The assistant professor of neurology at the Keck School of Medicine at University of Southern California shared her insight into the study data and the therapy’s potential advantages for patients with Parkinson disease.
“Overall, I think [this study] is clinically important in gathering information on how sublingual apomorphine might be used in the context of patients’ regular levodopa dose, knowing that patients’ typical levodopa dose can be taken every 3 to 4 hours. This is a good way to fill in the gaps, if you will, between their ON time.”
A recent study of sublingual apomorphine (Kynmobi; Sunovion) including 384 patients with Parkinson disease who received the treatment or levodopa showed greater motor improvement and a higher rate of responders at earlier time points for the sublingual agent. These data, according to the investigators, including Jennifer S. Hui, MD, further support its use in patients with a delayed ON response to levodopa.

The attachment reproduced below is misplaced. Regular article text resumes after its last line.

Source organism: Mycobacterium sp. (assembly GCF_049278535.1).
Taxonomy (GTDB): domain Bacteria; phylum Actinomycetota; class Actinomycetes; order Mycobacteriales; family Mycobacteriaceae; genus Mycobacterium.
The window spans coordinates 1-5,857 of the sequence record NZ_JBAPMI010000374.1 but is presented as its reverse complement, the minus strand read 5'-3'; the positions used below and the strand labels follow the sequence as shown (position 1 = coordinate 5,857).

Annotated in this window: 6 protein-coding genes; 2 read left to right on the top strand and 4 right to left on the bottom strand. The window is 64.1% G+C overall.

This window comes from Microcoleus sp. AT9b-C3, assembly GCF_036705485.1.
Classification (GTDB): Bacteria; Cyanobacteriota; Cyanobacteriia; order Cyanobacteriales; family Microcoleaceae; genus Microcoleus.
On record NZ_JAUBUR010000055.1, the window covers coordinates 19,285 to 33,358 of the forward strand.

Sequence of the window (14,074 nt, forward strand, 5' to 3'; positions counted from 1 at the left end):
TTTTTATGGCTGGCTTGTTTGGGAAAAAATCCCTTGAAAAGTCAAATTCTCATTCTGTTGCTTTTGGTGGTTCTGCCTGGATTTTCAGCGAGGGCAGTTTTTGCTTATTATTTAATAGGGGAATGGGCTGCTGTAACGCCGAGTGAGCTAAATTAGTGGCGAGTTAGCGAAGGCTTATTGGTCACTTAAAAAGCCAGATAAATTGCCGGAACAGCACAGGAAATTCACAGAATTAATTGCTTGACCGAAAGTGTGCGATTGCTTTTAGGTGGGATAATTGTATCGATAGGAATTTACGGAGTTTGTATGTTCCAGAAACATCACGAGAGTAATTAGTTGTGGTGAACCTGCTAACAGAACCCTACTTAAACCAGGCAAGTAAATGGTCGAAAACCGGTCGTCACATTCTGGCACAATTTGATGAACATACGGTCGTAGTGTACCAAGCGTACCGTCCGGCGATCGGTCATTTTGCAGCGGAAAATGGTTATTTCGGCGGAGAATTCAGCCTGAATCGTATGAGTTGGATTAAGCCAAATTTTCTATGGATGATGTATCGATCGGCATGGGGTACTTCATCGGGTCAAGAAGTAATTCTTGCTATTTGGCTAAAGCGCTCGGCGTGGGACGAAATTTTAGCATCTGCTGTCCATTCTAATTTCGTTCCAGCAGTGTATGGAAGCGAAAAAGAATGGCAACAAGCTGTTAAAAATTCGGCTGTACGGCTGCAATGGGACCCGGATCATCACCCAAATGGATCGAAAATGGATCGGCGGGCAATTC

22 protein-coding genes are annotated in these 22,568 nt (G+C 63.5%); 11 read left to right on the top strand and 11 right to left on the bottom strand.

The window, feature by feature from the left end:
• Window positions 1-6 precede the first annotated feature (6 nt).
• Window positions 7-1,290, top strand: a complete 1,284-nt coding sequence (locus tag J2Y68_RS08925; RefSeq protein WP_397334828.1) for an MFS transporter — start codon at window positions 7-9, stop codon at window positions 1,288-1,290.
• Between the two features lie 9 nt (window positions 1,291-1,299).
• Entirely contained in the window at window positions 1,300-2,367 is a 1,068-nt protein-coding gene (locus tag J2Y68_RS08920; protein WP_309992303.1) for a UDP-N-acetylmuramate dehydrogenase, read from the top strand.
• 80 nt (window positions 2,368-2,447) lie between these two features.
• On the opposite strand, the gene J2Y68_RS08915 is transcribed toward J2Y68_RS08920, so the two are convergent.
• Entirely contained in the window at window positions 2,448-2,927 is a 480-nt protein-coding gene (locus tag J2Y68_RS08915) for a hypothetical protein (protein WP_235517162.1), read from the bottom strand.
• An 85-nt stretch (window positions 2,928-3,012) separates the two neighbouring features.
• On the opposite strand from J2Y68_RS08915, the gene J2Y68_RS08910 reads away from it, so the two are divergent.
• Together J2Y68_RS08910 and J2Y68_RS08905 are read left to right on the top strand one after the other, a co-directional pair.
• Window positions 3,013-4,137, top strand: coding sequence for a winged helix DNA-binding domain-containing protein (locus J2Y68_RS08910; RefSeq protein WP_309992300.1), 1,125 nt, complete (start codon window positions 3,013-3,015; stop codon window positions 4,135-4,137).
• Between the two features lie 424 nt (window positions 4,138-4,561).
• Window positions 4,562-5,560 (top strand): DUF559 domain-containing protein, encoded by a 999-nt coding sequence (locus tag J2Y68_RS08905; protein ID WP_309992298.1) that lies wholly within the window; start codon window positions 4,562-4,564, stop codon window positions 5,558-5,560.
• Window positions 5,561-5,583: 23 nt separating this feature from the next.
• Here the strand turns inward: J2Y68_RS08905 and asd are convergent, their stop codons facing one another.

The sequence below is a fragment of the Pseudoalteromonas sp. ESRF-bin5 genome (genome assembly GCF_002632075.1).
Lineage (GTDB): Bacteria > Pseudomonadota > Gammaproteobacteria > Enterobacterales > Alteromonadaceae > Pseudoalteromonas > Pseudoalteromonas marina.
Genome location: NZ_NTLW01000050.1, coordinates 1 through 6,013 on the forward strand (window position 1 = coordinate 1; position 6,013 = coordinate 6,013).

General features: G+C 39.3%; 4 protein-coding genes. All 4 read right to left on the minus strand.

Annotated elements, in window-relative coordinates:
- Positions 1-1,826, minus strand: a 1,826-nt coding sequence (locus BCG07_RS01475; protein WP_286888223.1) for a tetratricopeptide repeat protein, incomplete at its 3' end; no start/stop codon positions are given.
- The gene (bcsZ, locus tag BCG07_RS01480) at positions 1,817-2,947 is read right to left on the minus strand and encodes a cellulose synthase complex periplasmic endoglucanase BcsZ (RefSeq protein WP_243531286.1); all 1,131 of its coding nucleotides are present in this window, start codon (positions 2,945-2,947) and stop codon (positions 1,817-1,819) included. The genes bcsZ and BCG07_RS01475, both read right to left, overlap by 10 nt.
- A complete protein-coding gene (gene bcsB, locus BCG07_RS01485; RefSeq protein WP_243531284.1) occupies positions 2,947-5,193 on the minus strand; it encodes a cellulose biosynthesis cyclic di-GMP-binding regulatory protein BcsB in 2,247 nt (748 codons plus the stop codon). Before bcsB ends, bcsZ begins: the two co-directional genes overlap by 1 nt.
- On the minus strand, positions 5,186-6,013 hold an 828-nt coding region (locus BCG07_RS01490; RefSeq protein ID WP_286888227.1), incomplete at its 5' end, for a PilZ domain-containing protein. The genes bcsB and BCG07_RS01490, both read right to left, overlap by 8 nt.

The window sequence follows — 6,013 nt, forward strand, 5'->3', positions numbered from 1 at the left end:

All told, the predose mean Movement Disorder Society Unified Parkinson’s Disease Rating Scale (MDS-UPDRS) Part III scores were comparable (apomorphine, 41.9; levodopa, 42.2), and the mean motor response, respectively, was approximately 2-fold higher 15 minutes postdose for the sublingual agent (–13.9) compared to levodopa (–6.7). It additionally remained higher at 30 minutes (–22.9 vs –16.3, respectively), with the levodopa peak response occurring at 60 minutes (–24.3 vs –24.4, respectively).
Hui, who is an assistant professor of neurology at the Keck School of Medicine at the University of Southern California, spoke with NeurologyLive about her presentation of the data at the 2021 American Academy of Neurology (AAN) Annual Meeting, April 17-22. She shared her insight into the findings, the therapy’s potential advantages for patients with Parkinson disease, including how bypassing the gastrointestinal tract can offer a positive.
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